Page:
* The full meaning of divine reconciliation is not exhausted by an ethical analysis of human existence. Even where such an analysis proceeds on the basis of the ethical teaching of Jesus of Nazareth, it must be adjudged to be inadequate. If we are to achieve an adequate theological understanding of both the work of Christ and the human experience of reconciliation, we must build upon this foundation – reconciliation to God (Berkouwer discusses reconciliation in The Work of Christ (WCh), pp. 254-294).
* The full meaning of divine reconciliation is not exhausted by the individualistic notion of a reconciliation to God which does not significantly affect relationships between human beings. Those who are brought into fellowship with God through Christ are brought into fellowship with one another in Christ’s Church which is called to be “one body in Christ” (Romans 12:4; Berkouwer, The Church (Ch), pp. 78-81).
Insisting that “the severance of unity is a catastrophe for the world”, Berkouwer writes, “John 17 says as much, but we are so accustomed to disunity that we are in danger of becoming immune to its warning” (Ch, p. 46).
* The full meaning of divine reconciliation is not exhausted by an anthropology which relates God to a ‘religious’ part of man. It is the whole man who is both reconciled to God and called to live under the Lordship of Christ. Reconciliation to God involves neither a form of emotional escapism by which we commit intellectual suicide nor a form of other-worldly mysticism which is irrelevant to the concerns of this world.
Here, we emphasize that apologetics and social concern are not artificially attached to the gospel of reconciliation. They are integrally related to it.
(a) Discussing the meaning of Christ’s work of reconciliation, Berkouwer writes, “Reconciliation can be misconceived by ascribing the final decision to man, but also by objectifying it in preaching and by disqualifying unbelief not as sin and guilt but as a relatively unimportant foolishness (compared with God’s decision).” (WCh, p. 294, brackets original).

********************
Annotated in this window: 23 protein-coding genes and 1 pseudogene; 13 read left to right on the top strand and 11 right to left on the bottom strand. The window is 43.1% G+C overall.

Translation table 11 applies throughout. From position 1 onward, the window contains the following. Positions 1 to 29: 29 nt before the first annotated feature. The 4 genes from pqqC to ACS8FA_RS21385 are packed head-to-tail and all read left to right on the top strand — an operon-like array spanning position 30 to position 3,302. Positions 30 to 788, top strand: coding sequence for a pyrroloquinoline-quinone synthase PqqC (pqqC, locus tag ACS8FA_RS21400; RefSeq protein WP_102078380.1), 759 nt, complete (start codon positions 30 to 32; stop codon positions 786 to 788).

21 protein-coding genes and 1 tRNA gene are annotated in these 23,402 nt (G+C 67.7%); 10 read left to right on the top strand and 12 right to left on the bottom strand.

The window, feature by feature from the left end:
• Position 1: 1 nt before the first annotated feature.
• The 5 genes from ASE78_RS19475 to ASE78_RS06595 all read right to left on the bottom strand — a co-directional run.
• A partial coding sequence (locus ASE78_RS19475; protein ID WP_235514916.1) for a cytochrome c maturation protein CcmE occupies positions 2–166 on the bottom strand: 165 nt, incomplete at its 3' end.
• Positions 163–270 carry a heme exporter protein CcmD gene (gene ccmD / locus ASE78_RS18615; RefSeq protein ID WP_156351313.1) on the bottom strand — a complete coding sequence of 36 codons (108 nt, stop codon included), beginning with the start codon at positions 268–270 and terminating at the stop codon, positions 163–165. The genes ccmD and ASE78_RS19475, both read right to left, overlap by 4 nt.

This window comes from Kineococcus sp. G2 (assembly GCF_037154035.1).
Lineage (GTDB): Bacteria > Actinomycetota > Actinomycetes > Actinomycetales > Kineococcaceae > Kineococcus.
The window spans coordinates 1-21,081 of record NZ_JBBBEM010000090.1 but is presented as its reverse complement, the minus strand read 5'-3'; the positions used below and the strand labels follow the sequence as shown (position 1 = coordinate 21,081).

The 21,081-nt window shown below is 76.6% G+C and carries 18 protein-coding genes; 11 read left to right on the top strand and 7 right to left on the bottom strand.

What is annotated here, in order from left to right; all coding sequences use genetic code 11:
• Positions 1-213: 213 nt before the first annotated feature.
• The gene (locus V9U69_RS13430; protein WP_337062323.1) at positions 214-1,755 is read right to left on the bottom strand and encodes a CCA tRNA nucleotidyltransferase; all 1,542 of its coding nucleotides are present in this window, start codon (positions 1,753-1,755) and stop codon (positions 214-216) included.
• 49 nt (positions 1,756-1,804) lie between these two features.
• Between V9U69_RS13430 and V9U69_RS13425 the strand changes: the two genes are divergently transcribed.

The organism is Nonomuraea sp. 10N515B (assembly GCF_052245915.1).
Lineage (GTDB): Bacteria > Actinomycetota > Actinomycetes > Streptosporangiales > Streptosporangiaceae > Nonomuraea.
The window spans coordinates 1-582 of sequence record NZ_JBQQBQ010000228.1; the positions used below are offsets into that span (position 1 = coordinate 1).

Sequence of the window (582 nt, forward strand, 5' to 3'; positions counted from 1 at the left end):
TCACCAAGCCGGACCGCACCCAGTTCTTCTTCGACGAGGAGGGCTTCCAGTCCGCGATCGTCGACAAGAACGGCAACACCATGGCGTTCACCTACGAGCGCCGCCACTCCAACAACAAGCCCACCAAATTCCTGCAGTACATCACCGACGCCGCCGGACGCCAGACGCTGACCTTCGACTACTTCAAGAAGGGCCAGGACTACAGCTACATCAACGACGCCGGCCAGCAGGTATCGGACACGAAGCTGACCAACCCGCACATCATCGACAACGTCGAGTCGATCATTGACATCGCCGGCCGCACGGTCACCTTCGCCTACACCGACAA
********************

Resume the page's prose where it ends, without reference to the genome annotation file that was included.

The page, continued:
* Rejecting the former misconception, Berkouwer insists that “The admonition ‘be ye reconciled to God’ is … not an admonition to co-operation in the work of reconciliation, but the call to live in faith out of this reconciliation” (WCh, pp. 291-292).
* Rejecting the latter misconception, he contends that “God does not so much call our attention to the abyss from which we have been saved and the judgment tat lies behind us, as to the judgment that lies ahead, ‘namely, if we do not believe that in Christ (the former judgment) lies behind us” (WCh, pp. 293-294, citing H Berkhof, Crisis der Middenorthodoxie, pp. 37-40). H Berkhof comments helpfully on the relationship between judgment and proclamation – “The Bible speaks much about the terror of the judgment, but almost exclusively it concerns God’s enemies … all who knowingly and willingly oppose the proclamation and realization of His holy love in the world. Who are the ones who do that ‘knowingly and willingly’? We cannot point them out. The judgment will reveal it … Ours is the duty to call people to conversion in this life, and what God does with them in eternity is not our business.” (Christian Faith: An Introduction to the Study of Faith, pp. 530-531).
* Rejecting the idea that “God works half, and man the other half” and emphasizing that “God works all, and man does all” (A P F Sell, The Great Debate: Calvinism, Arminianism and Salvation, p. 98, emphasis mine, citing the words of John ‘Rabbi’ Duncan from W Knight (editor), Colloquia Peripatetica …, p. 30), Berkouwer draws attention to the Gospel’s emphasis on the absolute necessity of both grace and faith.
Concerning the significance for the Christian life of the ‘by grace – through faith’ character of reconciliation, he writes, “it is the marvel of the work of the Holy Spirit that those who really respond to the proclamation of reconciliation claim no merit whatsoever for that response, but rather find the essence of their joy and gratitude in God, who reconciled us unto himself” (WCh, p. 294).
There is no question of overemphasizing either grace or faith. Both are to be given the full emphasis given to them by the Gospel. There can, however, be a wrong emphasis – a failure to give both grace and faith their full emphasis.
This represents a misunderstanding of the relationship between grace and faith, which produces a distorted view of the Christian life.
A proper understanding of the Christian life is based on a proper understanding of the Gospel of reconciliation, in which both sides of its ‘by grace – through faith’ character are given their full emphasis.